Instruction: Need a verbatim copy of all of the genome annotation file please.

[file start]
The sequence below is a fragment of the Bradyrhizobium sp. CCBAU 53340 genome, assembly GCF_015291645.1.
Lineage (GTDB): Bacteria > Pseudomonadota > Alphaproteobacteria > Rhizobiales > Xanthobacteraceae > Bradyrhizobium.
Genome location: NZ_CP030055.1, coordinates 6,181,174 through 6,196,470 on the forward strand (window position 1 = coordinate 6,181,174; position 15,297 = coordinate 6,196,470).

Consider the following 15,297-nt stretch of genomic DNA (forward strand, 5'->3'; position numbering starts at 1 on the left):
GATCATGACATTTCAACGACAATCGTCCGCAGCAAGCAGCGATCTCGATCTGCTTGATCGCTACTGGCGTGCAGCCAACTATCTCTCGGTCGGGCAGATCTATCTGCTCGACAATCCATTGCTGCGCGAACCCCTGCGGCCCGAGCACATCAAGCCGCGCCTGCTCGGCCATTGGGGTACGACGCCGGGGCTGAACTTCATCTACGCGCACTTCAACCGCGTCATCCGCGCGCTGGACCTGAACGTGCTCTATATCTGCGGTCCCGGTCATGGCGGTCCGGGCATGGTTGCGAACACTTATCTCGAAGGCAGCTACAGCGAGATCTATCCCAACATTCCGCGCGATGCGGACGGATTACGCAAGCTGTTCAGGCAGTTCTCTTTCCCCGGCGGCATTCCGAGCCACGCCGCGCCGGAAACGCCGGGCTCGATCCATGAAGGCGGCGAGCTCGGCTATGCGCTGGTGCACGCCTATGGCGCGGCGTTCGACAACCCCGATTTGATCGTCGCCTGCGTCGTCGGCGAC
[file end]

The sequence below is a fragment of the Bradyrhizobium sp. CCBAU 53340 genome, assembly GCF_015291645.1.
Lineage (GTDB): Bacteria > Pseudomonadota > Alphaproteobacteria > Rhizobiales > Xanthobacteraceae > Bradyrhizobium.
Genome location: NZ_CP030055.1, coordinates 6,181,174 through 6,196,470 on the forward strand (window position 1 = coordinate 6,181,174; position 15,297 = coordinate 6,196,470).

Consider the following 15,297-nt stretch of genomic DNA (forward strand, 5'->3'; position numbering starts at 1 on the left):
GATCATGACATTTCAACGACAATCGTCCGCAGCAAGCAGCGATCTCGATCTGCTTGATCGCTACTGGCGTGCAGCCAACTATCTCTCGGTCGGGCAGATCTATCTGCTCGACAATCCATTGCTGCGCGAACCCCTGCGGCCCGAGCACATCAAGCCGCGCCTGCTCGGCCATTGGGGTACGACGCCGGGGCTGAACTTCATCTACGCGCACTTCAACCGCGTCATCCGCGCGCTGGACCTGAACGTGCTCTATATCTGCGGTCCCGGTCATGGCGGTCCGGGCATGGTTGCGAACACTTATCTCGAAGGCAGCTACAGCGAGATCTATCCCAACATTCCGCGCGATGCGGACGGATTACGCAAGCTGTTCAGGCAGTTCTCTTTCCCCGGCGGCATTCCGAGCCACGCCGCGCCGGAAACGCCGGGCTCGATCCATGAAGGCGGCGAGCTCGGCTATGCGCTGGTGCACGCCTATGGCGCGGCGTTCGACAACCCCGATTTGATCGTCGCCTGCGTCGTCGGCGAC